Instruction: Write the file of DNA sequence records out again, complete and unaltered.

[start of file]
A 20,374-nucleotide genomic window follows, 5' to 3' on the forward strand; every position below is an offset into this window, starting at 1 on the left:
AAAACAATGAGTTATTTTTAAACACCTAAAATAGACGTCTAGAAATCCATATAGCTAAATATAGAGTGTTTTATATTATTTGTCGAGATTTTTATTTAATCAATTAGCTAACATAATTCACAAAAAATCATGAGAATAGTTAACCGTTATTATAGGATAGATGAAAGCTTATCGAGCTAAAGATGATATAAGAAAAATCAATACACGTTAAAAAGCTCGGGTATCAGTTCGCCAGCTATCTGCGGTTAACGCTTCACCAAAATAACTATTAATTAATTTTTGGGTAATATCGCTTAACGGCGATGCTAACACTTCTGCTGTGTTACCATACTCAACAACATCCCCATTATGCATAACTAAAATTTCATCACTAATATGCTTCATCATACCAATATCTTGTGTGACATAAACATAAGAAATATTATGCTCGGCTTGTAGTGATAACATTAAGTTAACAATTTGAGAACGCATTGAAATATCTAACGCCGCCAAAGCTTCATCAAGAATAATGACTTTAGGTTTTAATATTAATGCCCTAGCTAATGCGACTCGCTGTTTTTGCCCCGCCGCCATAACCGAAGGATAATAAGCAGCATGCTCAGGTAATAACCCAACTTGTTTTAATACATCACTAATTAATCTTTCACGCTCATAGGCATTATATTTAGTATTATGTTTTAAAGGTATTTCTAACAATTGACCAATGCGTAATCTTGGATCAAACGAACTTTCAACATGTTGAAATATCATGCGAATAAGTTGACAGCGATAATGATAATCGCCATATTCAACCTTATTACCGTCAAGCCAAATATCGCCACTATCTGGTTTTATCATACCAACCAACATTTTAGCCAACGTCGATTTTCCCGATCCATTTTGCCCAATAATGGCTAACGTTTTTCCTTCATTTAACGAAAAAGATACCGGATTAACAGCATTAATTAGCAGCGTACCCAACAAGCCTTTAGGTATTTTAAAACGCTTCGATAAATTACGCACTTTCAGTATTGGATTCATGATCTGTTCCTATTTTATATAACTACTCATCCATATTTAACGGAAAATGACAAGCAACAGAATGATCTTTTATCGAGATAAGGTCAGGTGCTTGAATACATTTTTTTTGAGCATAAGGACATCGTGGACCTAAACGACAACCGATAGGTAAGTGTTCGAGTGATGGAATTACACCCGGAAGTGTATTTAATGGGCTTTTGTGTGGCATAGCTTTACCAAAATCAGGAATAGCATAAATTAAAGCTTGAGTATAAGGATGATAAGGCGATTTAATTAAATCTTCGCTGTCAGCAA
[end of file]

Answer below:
A 20,374-nucleotide genomic window follows, 5' to 3' on the forward strand; every position below is an offset into this window, starting at 1 on the left:
AAAACAATGAGTTATTTTTAAACACCTAAAATAGACGTCTAGAAATCCATATAGCTAAATATAGAGTGTTTTATATTATTTGTCGAGATTTTTATTTAATCAATTAGCTAACATAATTCACAAAAAATCATGAGAATAGTTAACCGTTATTATAGGATAGATGAAAGCTTATCGAGCTAAAGATGATATAAGAAAAATCAATACACGTTAAAAAGCTCGGGTATCAGTTCGCCAGCTATCTGCGGTTAACGCTTCACCAAAATAACTATTAATTAATTTTTGGGTAATATCGCTTAACGGCGATGCTAACACTTCTGCTGTGTTACCATACTCAACAACATCCCCATTATGCATAACTAAAATTTCATCACTAATATGCTTCATCATACCAATATCTTGTGTGACATAAACATAAGAAATATTATGCTCGGCTTGTAGTGATAACATTAAGTTAACAATTTGAGAACGCATTGAAATATCTAACGCCGCCAAAGCTTCATCAAGAATAATGACTTTAGGTTTTAATATTAATGCCCTAGCTAATGCGACTCGCTGTTTTTGCCCCGCCGCCATAACCGAAGGATAATAAGCAGCATGCTCAGGTAATAACCCAACTTGTTTTAATACATCACTAATTAATCTTTCACGCTCATAGGCATTATATTTAGTATTATGTTTTAAAGGTATTTCTAACAATTGACCAATGCGTAATCTTGGATCAAACGAACTTTCAACATGTTGAAATATCATGCGAATAAGTTGACAGCGATAATGATAATCGCCATATTCAACCTTATTACCGTCAAGCCAAATATCGCCACTATCTGGTTTTATCATACCAACCAACATTTTAGCCAACGTCGATTTTCCCGATCCATTTTGCCCAATAATGGCTAACGTTTTTCCTTCATTTAACGAAAAAGATACCGGATTAACAGCATTAATTAGCAGCGTACCCAACAAGCCTTTAGGTATTTTAAAACGCTTCGATAAATTACGCACTTTCAGTATTGGATTCATGATCTGTTCCTATTTTATATAACTACTCATCCATATTTAACGGAAAATGACAAGCAACAGAATGATCTTTTATCGAGATAAGGTCAGGTGCTTGAATACATTTTTTTTGAGCATAAGGACATCGTGGACCTAAACGACAACCGATAGGTAAGTGTTCGAGTGATGGAATTACACCCGGAAGTGTATTTAATGGGCTTTTGTGTGGCATAGCTTTACCAAAATCAGGAATAGCATAAATTAAAGCTTGAGTATAAGGATGATAAGGCGATTTAATTAAATCTTCGCTGTCAGCAA